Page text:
The "secret" in secretions: Methodological considerations in deciphering primate olfactory communication
Olfactory communication in primates is gaining recognition; however, studies on the production and perception of primate scent signals are still scant. In general, there are five tasks to be accomplished when deciphering the chemical signals contained in excretions and secretions: (1) obtaining the appropriate samples; (2) extracting the target organic compounds from the biological matrix; (3) separating the extracted compounds from one another (by gas chromatography, GC or liquid chromatography, LC); (4) identifying the compounds (by mass spectrometry, MS and associated procedures); and (5) revealing biologically meaningful patterns in the data. Ultimately, because some of the compounds identified in odorants may not be relevant, associated steps in understanding signal function involve verifying the perception or biological activity of putative semiochemicals via (6) behavioral bioassays or (7) receptor response studies. This review will focus on the chemical analyses and behavioral bioassays of volatile, primate scent signals. Throughout, we highlight the potential pitfalls of working with highly complex, chemical matrices and suggest ways for minimizing problems. A recurring theme in this review is that multiple approaches and instrumentation are required to characterize the full range of information contained in the complex mixtures that typify primate or, indeed, many vertebrate olfactory cues. Only by integrating studies of signal production with those verifying signal perception will we better understand the function of olfactory communication. © 2013 Wiley Periodicals, Inc.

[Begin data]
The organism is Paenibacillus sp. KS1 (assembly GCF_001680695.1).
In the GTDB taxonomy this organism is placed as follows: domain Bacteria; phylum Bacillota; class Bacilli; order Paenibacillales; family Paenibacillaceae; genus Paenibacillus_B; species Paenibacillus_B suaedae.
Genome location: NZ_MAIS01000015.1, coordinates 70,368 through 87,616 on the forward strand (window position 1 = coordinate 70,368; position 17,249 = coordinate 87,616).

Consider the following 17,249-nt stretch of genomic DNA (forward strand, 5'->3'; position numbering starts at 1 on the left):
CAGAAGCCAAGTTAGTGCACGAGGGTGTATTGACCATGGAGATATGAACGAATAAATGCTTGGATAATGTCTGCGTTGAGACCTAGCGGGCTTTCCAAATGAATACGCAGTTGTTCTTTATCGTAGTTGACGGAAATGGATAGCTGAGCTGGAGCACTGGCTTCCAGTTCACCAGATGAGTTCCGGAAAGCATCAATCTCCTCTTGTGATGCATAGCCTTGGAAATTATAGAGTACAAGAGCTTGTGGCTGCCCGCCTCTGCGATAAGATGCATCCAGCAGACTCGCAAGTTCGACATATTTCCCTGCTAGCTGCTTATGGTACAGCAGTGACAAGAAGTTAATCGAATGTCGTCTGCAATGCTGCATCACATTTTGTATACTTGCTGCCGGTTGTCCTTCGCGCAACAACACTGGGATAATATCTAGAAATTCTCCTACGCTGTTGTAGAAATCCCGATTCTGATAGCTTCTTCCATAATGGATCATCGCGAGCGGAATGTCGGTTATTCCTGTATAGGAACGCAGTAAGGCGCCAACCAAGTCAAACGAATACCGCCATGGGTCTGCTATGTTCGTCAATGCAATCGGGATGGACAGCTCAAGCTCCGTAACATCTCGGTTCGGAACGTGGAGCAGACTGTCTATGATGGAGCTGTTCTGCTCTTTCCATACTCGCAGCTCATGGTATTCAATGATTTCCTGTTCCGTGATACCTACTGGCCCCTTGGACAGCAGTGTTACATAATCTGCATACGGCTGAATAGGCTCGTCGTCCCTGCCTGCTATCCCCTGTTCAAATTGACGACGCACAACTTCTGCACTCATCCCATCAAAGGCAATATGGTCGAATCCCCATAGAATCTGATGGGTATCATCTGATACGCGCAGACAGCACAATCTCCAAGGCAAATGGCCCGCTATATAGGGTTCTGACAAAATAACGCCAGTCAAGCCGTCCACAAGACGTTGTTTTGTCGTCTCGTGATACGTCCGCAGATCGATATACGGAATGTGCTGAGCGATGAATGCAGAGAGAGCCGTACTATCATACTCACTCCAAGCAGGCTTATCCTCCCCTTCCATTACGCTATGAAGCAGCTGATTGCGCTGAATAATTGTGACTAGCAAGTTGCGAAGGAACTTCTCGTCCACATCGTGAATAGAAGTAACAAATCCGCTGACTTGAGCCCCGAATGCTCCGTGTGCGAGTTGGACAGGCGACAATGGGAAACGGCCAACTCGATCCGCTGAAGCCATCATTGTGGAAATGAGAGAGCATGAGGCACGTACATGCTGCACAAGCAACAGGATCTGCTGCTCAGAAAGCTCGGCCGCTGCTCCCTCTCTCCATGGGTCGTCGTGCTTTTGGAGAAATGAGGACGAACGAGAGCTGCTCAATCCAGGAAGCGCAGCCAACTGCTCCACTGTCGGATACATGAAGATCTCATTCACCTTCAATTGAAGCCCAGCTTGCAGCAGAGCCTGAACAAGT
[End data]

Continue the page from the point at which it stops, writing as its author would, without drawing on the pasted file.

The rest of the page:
Drea, CM; Boulet, M; Delbarco-Trillo, J; Greene, LK; Sacha, CR; Goodwin, TE; Dubay, GR
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